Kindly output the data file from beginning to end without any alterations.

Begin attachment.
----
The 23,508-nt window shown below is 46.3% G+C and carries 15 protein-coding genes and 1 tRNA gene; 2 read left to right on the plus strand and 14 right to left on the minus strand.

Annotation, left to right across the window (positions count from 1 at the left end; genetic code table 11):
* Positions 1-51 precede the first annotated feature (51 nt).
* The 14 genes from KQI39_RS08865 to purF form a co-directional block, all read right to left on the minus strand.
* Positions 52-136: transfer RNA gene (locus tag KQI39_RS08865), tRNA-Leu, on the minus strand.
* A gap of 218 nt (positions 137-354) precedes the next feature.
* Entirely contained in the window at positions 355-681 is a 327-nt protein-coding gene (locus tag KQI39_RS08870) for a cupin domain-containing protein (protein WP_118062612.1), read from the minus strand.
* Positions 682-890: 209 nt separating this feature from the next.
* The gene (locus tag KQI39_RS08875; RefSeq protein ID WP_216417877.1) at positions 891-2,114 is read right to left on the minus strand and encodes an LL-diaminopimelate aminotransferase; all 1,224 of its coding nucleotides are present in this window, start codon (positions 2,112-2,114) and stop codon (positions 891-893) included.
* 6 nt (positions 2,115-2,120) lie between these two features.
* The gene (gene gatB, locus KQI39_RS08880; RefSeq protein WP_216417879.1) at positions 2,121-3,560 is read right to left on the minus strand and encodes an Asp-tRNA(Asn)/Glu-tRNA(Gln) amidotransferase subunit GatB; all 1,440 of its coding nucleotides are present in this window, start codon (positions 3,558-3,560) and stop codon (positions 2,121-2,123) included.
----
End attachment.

The 23,508-nt window shown below is 46.3% G+C and carries 15 protein-coding genes and 1 tRNA gene; 2 read left to right on the plus strand and 14 right to left on the minus strand.

Annotation, left to right across the window (positions count from 1 at the left end; genetic code table 11):
* Positions 1-51 precede the first annotated feature (51 nt).
* The 14 genes from KQI39_RS08865 to purF form a co-directional block, all read right to left on the minus strand.
* Positions 52-136: transfer RNA gene (locus tag KQI39_RS08865), tRNA-Leu, on the minus strand.
* A gap of 218 nt (positions 137-354) precedes the next feature.
* Entirely contained in the window at positions 355-681 is a 327-nt protein-coding gene (locus tag KQI39_RS08870) for a cupin domain-containing protein (protein WP_118062612.1), read from the minus strand.
* Positions 682-890: 209 nt separating this feature from the next.
* The gene (locus tag KQI39_RS08875; RefSeq protein ID WP_216417877.1) at positions 891-2,114 is read right to left on the minus strand and encodes an LL-diaminopimelate aminotransferase; all 1,224 of its coding nucleotides are present in this window, start codon (positions 2,112-2,114) and stop codon (positions 891-893) included.
* 6 nt (positions 2,115-2,120) lie between these two features.
* The gene (gene gatB, locus KQI39_RS08880; RefSeq protein WP_216417879.1) at positions 2,121-3,560 is read right to left on the minus strand and encodes an Asp-tRNA(Asn)/Glu-tRNA(Gln) amidotransferase subunit GatB; all 1,440 of its coding nucleotides are present in this window, start codon (positions 3,558-3,560) and stop codon (positions 2,121-2,123) included.